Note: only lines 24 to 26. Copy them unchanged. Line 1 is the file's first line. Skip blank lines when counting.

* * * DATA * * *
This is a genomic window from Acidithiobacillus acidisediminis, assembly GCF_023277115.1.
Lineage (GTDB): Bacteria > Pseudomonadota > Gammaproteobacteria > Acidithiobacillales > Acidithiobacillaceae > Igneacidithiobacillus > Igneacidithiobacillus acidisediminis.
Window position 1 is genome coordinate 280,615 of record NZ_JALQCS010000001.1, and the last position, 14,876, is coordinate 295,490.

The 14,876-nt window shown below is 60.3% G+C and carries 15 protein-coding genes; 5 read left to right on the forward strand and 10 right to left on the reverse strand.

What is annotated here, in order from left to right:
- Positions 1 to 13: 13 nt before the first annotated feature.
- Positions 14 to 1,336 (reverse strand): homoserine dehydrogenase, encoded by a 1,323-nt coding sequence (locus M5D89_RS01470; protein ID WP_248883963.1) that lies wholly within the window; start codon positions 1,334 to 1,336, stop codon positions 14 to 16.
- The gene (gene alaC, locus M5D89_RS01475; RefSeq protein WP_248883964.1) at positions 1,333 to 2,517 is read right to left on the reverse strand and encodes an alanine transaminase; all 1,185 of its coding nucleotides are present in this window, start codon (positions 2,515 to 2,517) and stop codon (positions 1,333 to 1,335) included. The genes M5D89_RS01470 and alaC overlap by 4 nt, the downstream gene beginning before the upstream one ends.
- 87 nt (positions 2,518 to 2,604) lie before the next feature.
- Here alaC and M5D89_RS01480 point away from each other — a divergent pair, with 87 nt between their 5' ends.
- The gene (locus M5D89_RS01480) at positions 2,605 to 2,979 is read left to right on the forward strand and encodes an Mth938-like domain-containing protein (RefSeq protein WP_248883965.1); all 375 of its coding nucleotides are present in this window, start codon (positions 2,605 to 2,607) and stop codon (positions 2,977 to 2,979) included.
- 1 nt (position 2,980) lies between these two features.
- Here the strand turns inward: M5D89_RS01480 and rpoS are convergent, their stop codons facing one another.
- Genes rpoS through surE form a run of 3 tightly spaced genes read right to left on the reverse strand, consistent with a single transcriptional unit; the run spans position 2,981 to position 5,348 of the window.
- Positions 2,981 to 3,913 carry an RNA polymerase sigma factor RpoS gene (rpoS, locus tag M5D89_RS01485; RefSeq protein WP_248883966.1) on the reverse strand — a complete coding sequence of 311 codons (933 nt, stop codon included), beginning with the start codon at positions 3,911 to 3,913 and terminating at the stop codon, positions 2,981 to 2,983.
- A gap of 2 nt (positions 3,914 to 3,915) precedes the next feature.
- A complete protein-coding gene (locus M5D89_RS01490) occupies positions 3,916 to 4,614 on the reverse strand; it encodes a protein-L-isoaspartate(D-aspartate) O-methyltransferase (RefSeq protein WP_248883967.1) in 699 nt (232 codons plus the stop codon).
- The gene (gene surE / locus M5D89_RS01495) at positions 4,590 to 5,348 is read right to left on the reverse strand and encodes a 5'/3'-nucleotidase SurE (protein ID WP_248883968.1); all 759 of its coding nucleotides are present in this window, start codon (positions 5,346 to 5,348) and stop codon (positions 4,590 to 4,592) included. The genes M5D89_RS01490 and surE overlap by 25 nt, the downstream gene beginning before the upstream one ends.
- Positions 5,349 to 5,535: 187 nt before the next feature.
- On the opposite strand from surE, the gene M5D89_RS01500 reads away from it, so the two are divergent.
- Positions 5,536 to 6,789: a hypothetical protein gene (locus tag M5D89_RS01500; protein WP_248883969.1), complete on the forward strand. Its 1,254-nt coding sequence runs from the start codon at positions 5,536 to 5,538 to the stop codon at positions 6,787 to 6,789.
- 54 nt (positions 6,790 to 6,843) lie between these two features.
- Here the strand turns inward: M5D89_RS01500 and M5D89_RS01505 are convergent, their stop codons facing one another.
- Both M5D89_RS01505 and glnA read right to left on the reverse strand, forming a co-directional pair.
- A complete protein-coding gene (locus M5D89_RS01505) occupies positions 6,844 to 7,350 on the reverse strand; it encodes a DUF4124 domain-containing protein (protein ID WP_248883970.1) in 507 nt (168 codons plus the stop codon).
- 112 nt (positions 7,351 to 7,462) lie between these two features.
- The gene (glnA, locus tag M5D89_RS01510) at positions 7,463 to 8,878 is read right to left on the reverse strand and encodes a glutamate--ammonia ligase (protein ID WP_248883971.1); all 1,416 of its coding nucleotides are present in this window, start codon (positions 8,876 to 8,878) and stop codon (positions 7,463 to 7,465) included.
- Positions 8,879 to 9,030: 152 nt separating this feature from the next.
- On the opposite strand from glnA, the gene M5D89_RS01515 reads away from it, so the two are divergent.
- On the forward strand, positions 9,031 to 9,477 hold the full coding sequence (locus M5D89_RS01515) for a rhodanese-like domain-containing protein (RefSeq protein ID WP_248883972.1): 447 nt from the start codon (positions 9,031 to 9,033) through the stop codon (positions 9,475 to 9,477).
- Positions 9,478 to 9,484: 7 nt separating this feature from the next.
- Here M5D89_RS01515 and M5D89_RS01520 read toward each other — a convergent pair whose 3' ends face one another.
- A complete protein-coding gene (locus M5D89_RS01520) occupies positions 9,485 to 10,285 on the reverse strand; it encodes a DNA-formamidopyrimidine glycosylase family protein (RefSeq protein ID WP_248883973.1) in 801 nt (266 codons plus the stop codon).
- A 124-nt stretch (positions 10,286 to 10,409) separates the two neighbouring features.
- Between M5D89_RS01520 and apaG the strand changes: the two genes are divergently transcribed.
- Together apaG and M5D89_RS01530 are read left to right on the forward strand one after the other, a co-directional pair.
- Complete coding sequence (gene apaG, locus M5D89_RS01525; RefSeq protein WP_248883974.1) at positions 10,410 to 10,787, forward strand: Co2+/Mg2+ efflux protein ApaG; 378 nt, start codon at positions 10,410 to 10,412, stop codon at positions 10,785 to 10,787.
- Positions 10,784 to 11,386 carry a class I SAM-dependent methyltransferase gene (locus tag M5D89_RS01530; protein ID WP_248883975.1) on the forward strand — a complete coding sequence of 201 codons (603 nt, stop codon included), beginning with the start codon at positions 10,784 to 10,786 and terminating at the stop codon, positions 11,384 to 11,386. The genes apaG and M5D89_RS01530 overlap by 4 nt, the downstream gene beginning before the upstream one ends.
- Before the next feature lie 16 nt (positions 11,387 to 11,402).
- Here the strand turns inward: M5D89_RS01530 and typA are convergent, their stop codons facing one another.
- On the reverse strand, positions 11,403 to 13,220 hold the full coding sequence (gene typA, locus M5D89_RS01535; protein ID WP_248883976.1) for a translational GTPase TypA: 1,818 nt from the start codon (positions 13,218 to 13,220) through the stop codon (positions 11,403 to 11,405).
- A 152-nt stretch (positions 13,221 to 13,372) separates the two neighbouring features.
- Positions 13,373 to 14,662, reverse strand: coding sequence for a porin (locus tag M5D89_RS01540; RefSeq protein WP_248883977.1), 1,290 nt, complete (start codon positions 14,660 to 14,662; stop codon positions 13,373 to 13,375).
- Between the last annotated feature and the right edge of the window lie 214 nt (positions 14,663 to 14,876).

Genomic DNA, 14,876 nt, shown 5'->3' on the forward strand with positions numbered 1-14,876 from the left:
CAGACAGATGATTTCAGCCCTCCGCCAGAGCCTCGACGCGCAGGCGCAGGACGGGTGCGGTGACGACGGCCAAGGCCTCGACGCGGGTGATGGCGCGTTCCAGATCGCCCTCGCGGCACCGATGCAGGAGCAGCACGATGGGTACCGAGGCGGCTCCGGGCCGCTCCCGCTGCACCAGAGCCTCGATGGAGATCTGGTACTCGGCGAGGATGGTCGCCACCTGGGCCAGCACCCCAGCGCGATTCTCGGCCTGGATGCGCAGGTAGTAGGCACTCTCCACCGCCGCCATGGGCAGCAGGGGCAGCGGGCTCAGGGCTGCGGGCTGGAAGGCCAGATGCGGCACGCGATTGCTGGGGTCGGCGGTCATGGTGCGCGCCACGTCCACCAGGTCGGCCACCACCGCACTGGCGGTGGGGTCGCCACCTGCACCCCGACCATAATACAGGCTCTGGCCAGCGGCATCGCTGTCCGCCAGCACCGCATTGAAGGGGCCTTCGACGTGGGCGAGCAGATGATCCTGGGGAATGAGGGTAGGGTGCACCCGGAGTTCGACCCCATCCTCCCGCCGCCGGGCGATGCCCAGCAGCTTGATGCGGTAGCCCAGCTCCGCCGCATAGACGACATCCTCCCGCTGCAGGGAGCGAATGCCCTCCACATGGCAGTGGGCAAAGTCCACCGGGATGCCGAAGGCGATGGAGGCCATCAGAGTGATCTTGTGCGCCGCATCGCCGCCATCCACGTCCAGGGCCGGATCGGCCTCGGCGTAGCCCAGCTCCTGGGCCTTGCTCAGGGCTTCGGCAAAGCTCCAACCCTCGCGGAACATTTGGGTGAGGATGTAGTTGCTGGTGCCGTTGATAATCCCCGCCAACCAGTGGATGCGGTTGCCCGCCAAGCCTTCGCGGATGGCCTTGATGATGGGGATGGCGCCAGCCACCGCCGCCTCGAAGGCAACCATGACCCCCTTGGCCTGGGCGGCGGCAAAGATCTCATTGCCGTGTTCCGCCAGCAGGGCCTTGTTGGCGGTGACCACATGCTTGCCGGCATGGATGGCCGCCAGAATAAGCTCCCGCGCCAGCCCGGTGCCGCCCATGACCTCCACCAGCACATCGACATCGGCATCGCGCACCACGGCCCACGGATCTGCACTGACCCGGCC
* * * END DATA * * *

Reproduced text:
- Both M5D89_RS01505 and glnA read right to left on the reverse strand, forming a co-directional pair.
- A complete protein-coding gene (locus M5D89_RS01505) occupies positions 6,844 to 7,350 on the reverse strand; it encodes a DUF4124 domain-containing protein (protein ID WP_248883970.1) in 507 nt (168 codons plus the stop codon).
- 112 nt (positions 7,351 to 7,462) lie between these two features.